Review Your Estate Plan in Light of Tax Act

Review Your Estate Plan in Light of Tax Act

Barry A. Nelson

Barry A. Nelson

January 22, 2020 05:31 PM

As published in South Florida Legal Guide and Miami Herald Business Monday in March 2018.

As of January 1, 2018, the Tax Cuts and Jobs Act (the 2017 Tax Act) doubled the amount of property that a person can gift or pass upon death without incurring estate, gift, or generation-skipping transfer taxes.

The act doubled the amount that would be free of these transfer taxes (the basic exclusion amount) to $11.2 million if single and $22.4 million if married (reduced by prior taxable gifts). That number might change slightly this year, depending on the nation’s inflation rate. These higher amounts will be in force until December 31, 2025, at which time the 2011 basic exclusion amount of $5 million (increased for inflation) will return.

According to the 2016 Internal Revenue Service Data Book, only 3,631 people filed estate tax returns showing estates in excess of $10 million for the year 2015. Therefore, the 2018 basic exclusion amount likely means that most individuals will be able to avoid estate taxes. However, a change in the Presidency and Congress could result in a scaled-back basic exclusion amount well before 2026.

What are the tax consequences if the basic exclusion amount is reduced in the future and a person used the entire basic exclusion amount in 2018? For example, could that person be forced to pay a gift tax if the basic exclusion amount is reduced or can the donor’s estate taxes be increased to take such gifts into account? Most believe such an approach would be unworkable and unfair, but not impossible.

In any case, the steps that should be considered now depend on one’s net worth.

Estates of less than $3.5 million (single) or $7 million (if married)

Those with a net worth of $3.5 million or less (if single) or $7 million or less (if married) (nontaxable estates) can feel reasonably safe that even if a future legislation reduces the basic exclusion amount, they will likely avoid the estate tax as long as they do not experience significant appreciation in their net worth.

Those with nontaxable estates should review their existing estate planning documents to make sure that they do not contain formula provisions that could create an undesirable and unanticipated distribution. For example, some estate plans provide a gift to children or grandchildren of the maximum amount that can pass free of estate taxes. While such a provision may have been appropriate in the past, it could be inappropriate in 2018 when the basic exclusion amount is $11.2 million. The formula gift could result in the children or grandchildren receiving the first $11.2 million and the surviving spouse receiving nothing.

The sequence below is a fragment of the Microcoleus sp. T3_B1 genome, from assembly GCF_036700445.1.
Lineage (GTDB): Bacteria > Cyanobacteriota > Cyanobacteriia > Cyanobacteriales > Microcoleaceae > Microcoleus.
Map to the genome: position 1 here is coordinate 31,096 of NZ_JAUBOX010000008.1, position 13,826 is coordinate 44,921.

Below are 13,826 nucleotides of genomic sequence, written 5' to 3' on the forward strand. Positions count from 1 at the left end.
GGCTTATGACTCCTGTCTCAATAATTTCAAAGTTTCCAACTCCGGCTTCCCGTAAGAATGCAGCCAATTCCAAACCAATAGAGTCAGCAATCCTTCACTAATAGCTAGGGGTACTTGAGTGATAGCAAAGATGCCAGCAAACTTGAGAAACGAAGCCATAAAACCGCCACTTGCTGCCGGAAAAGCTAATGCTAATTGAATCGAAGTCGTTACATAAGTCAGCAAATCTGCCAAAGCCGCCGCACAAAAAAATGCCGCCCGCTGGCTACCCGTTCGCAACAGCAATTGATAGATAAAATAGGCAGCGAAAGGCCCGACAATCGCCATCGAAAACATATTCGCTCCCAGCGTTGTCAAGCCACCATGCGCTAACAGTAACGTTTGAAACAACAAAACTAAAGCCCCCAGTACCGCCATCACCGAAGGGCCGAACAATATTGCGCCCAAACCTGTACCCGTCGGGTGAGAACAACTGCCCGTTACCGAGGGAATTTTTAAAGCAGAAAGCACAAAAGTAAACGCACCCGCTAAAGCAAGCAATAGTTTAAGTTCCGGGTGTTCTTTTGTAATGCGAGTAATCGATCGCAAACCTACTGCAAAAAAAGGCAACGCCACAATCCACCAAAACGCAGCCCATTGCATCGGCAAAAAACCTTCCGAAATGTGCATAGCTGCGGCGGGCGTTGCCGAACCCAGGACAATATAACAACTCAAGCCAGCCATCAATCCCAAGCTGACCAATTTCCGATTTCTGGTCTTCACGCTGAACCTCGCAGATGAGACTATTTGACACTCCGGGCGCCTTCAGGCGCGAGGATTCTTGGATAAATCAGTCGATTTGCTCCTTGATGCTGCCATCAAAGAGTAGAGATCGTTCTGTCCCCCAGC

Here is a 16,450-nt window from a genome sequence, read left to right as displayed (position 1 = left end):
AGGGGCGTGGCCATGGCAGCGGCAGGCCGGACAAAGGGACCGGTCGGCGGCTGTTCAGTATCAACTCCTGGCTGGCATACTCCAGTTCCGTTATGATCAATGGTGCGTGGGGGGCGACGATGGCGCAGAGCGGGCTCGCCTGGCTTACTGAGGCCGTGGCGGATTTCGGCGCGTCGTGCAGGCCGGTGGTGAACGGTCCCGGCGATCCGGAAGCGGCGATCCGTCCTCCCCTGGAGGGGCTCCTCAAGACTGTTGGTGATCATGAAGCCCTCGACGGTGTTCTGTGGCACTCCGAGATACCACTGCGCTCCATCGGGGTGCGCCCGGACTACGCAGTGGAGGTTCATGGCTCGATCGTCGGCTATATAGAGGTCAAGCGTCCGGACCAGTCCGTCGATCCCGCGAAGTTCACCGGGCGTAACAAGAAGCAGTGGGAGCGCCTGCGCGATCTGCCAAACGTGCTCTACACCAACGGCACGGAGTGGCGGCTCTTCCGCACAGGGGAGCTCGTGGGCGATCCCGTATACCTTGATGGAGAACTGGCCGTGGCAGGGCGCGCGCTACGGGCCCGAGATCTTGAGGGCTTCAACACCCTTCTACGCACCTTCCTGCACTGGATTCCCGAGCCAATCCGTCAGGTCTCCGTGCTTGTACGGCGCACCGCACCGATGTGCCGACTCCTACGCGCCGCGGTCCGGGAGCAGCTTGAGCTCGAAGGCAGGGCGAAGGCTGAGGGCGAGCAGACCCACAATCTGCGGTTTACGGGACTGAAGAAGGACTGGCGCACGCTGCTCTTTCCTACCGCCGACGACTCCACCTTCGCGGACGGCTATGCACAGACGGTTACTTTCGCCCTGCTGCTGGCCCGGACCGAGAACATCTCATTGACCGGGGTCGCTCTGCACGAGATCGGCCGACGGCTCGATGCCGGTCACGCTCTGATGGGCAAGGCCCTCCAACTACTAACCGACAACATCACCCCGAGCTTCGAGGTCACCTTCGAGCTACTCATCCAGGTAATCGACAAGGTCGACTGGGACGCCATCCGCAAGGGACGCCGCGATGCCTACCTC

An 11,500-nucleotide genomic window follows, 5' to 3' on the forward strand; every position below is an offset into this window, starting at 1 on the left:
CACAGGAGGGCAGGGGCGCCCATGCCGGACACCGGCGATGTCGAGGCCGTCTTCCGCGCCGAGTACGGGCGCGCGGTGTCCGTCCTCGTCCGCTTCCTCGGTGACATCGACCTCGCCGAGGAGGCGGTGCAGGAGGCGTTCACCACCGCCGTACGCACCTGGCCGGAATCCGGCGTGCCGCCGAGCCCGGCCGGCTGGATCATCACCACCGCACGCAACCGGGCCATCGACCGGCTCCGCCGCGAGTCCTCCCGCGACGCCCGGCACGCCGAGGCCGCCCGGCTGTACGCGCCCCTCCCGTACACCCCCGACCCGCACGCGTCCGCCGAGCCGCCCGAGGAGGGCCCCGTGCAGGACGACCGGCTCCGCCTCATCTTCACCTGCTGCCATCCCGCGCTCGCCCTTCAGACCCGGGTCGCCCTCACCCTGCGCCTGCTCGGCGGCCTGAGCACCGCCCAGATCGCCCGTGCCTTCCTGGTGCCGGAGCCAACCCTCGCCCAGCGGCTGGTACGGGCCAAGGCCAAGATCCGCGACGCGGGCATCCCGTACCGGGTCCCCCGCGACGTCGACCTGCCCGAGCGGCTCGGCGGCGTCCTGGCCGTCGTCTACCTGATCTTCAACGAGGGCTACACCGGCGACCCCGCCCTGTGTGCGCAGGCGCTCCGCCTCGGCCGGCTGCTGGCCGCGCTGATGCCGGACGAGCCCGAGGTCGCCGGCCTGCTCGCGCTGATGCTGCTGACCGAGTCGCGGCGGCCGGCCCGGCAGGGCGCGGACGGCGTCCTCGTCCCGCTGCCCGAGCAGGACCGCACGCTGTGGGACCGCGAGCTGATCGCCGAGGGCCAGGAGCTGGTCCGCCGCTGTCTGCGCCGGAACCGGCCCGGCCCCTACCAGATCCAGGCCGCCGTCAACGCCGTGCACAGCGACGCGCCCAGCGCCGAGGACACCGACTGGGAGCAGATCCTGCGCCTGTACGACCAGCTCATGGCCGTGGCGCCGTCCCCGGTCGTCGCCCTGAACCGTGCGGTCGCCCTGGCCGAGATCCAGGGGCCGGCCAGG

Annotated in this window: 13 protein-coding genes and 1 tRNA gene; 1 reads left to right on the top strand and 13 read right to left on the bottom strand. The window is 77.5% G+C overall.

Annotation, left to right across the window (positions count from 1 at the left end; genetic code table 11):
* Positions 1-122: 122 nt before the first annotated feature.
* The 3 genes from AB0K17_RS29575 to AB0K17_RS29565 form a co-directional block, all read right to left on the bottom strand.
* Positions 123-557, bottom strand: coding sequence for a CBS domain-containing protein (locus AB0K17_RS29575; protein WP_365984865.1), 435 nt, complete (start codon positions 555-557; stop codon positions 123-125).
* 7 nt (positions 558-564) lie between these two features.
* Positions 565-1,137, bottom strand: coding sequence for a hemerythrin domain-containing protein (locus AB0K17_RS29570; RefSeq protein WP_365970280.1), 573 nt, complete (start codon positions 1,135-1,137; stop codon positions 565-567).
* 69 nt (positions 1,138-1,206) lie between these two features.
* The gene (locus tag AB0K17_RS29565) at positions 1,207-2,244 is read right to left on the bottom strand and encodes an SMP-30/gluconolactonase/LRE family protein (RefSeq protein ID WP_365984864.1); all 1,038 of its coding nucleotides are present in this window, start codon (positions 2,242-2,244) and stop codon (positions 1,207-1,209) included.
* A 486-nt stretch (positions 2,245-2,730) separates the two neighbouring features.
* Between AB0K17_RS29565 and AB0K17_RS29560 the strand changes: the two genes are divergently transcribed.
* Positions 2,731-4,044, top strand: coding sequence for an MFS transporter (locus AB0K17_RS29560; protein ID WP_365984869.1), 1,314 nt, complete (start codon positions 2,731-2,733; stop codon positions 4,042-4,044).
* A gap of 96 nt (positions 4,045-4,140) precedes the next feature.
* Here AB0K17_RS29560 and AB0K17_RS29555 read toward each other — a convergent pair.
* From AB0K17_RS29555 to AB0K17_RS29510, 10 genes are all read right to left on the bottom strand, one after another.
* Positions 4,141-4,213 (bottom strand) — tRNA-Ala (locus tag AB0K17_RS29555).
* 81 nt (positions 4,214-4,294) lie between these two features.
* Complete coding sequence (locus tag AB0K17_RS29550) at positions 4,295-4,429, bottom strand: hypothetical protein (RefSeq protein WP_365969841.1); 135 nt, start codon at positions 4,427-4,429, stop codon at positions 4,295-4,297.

Estates of more than $3.5 million (single) $7 million (married) but less than $30 million

Those with estates of $3.5 million to $30 million (intermediate estates), whether single or married, must determine if they feel comfortable making large gifts now without retaining any rights to receive income or principal from those gifts.

Large lifetime gifts may be difficult for those who have intermediate estates when the donor forfeits the post-gift income and principal. An option, if married, is to make transfers from one spouse to a trust for the other spouse (Spousal Limited Access Trusts or SLATs) in order to significantly reduce potential transfer taxes in the future. For example, consider Marty and Teri who are married and have a combined net worth of $22 million. One option would be for Marty to create a SLAT with $11 million that can provide Teri with all of the SLAT income annually and any additional amount determined by the trustee. Upon the death of Teri, the SLAT assets can be distributed to their children. To replace the assets that would no longer be available to Marty should Teri predecease him, Teri can use some of the distributions she receives from the SLAT to purchase a life insurance policy where the death benefit will be paid to a trust for Marty.

This plan provides Teri with a large trust that is protected from creditors during her lifetime. In addition, Marty and Teri's children can receive large distributions after Teri’s death (either outright or in trust) without having to pay estate taxes. If that plan is appealing, then Teri can consider creating a similar (but not identical) trust for Marty with her assets.

Estates of $30 million and more

Individuals with estates of $30 million and more (larger estates) may be comfortable making gifts of $11.2 million (if single) to $22.4 million (if married) – reduced by prior taxable gifts – without concern that their remaining assets will be sufficient to maintain their accustomed manner of living. The benefits of making such 2018 gifts now include locking in the basic exclusion amount, should it be reduced in the future, and freezing asset values of the gifts to so there are no transfer taxes on future appreciation of those gifted assets to their intended beneficiaries.

Other issues

There are many other issues and questions that must be evaluated. Assets held till death benefit from a “step up” in income tax basis. As a result it can be costly to gift certain appreciated assets before death. Accordingly before any gifts are made with the increased basic exclusion amount, estate tax, asset protection and income tax benefits and drawbacks need consideration.

Because existing documents may contain formula provisions that are no longer viable or effective, and in light of the opportunity to take advantage of the ability to make additional tax-free gifts, now may be a good time to meet with your financial, legal and accounting advisors.

Barry Nelson focuses his practice on trusts and estates as managing partner at Nelson & Nelson, P.A. in North Miami Beach.

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